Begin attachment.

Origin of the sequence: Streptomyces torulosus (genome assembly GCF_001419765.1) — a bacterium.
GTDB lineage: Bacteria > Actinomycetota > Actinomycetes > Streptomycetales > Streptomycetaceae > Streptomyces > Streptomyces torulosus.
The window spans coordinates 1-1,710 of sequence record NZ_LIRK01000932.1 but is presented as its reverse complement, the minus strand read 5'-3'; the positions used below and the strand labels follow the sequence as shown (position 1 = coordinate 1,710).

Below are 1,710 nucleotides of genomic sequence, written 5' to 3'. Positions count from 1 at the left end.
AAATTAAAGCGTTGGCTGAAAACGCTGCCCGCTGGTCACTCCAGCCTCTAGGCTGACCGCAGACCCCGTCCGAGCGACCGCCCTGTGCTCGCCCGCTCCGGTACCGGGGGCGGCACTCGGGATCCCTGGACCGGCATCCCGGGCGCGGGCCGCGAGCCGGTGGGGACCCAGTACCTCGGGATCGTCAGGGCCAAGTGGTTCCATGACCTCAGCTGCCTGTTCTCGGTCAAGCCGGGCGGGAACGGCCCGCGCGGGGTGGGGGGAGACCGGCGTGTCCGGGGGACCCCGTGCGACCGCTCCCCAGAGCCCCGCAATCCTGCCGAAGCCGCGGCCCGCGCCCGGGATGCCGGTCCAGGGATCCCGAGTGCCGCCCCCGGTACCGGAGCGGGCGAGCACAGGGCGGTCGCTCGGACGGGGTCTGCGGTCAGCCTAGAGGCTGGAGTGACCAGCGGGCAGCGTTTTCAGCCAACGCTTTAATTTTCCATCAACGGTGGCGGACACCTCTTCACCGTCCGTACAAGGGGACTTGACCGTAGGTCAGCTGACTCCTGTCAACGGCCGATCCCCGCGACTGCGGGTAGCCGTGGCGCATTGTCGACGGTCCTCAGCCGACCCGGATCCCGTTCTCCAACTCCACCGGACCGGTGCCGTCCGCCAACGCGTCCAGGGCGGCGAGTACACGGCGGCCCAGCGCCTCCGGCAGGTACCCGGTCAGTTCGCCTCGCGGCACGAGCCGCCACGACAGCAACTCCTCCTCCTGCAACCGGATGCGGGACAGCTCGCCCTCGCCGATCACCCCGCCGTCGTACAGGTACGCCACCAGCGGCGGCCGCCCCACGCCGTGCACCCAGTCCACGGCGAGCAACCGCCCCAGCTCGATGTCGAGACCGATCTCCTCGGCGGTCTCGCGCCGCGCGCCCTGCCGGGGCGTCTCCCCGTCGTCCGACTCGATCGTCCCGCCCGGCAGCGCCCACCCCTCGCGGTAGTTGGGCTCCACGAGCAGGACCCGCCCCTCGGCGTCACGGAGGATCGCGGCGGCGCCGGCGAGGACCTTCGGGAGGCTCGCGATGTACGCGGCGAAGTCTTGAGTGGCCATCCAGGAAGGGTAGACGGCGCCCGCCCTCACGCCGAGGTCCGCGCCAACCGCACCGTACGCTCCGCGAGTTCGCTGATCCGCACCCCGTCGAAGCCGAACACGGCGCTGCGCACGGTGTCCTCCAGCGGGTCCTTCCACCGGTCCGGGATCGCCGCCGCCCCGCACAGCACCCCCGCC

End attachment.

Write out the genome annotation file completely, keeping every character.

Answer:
Origin of the sequence: Streptomyces torulosus (genome assembly GCF_001419765.1) — a bacterium.
GTDB lineage: Bacteria > Actinomycetota > Actinomycetes > Streptomycetales > Streptomycetaceae > Streptomyces > Streptomyces torulosus.
The window spans coordinates 1-1,710 of sequence record NZ_LIRK01000932.1 but is presented as its reverse complement, the minus strand read 5'-3'; the positions used below and the strand labels follow the sequence as shown (position 1 = coordinate 1,710).

Below are 1,710 nucleotides of genomic sequence, written 5' to 3'. Positions count from 1 at the left end.
AAATTAAAGCGTTGGCTGAAAACGCTGCCCGCTGGTCACTCCAGCCTCTAGGCTGACCGCAGACCCCGTCCGAGCGACCGCCCTGTGCTCGCCCGCTCCGGTACCGGGGGCGGCACTCGGGATCCCTGGACCGGCATCCCGGGCGCGGGCCGCGAGCCGGTGGGGACCCAGTACCTCGGGATCGTCAGGGCCAAGTGGTTCCATGACCTCAGCTGCCTGTTCTCGGTCAAGCCGGGCGGGAACGGCCCGCGCGGGGTGGGGGGAGACCGGCGTGTCCGGGGGACCCCGTGCGACCGCTCCCCAGAGCCCCGCAATCCTGCCGAAGCCGCGGCCCGCGCCCGGGATGCCGGTCCAGGGATCCCGAGTGCCGCCCCCGGTACCGGAGCGGGCGAGCACAGGGCGGTCGCTCGGACGGGGTCTGCGGTCAGCCTAGAGGCTGGAGTGACCAGCGGGCAGCGTTTTCAGCCAACGCTTTAATTTTCCATCAACGGTGGCGGACACCTCTTCACCGTCCGTACAAGGGGACTTGACCGTAGGTCAGCTGACTCCTGTCAACGGCCGATCCCCGCGACTGCGGGTAGCCGTGGCGCATTGTCGACGGTCCTCAGCCGACCCGGATCCCGTTCTCCAACTCCACCGGACCGGTGCCGTCCGCCAACGCGTCCAGGGCGGCGAGTACACGGCGGCCCAGCGCCTCCGGCAGGTACCCGGTCAGTTCGCCTCGCGGCACGAGCCGCCACGACAGCAACTCCTCCTCCTGCAACCGGATGCGGGACAGCTCGCCCTCGCCGATCACCCCGCCGTCGTACAGGTACGCCACCAGCGGCGGCCGCCCCACGCCGTGCACCCAGTCCACGGCGAGCAACCGCCCCAGCTCGATGTCGAGACCGATCTCCTCGGCGGTCTCGCGCCGCGCGCCCTGCCGGGGCGTCTCCCCGTCGTCCGACTCGATCGTCCCGCCCGGCAGCGCCCACCCCTCGCGGTAGTTGGGCTCCACGAGCAGGACCCGCCCCTCGGCGTCACGGAGGATCGCGGCGGCGCCGGCGAGGACCTTCGGGAGGCTCGCGATGTACGCGGCGAAGTCTTGAGTGGCCATCCAGGAAGGGTAGACGGCGCCCGCCCTCACGCCGAGGTCCGCGCCAACCGCACCGTACGCTCCGCGAGTTCGCTGATCCGCACCCCGTCGAAGCCGAACACGGCGCTGCGCACGGTGTCCTCCAGCGGGTCCTTCCACCGGTCCGGGATCGCCGCCGCCCCGCACAGCACCCCCGCC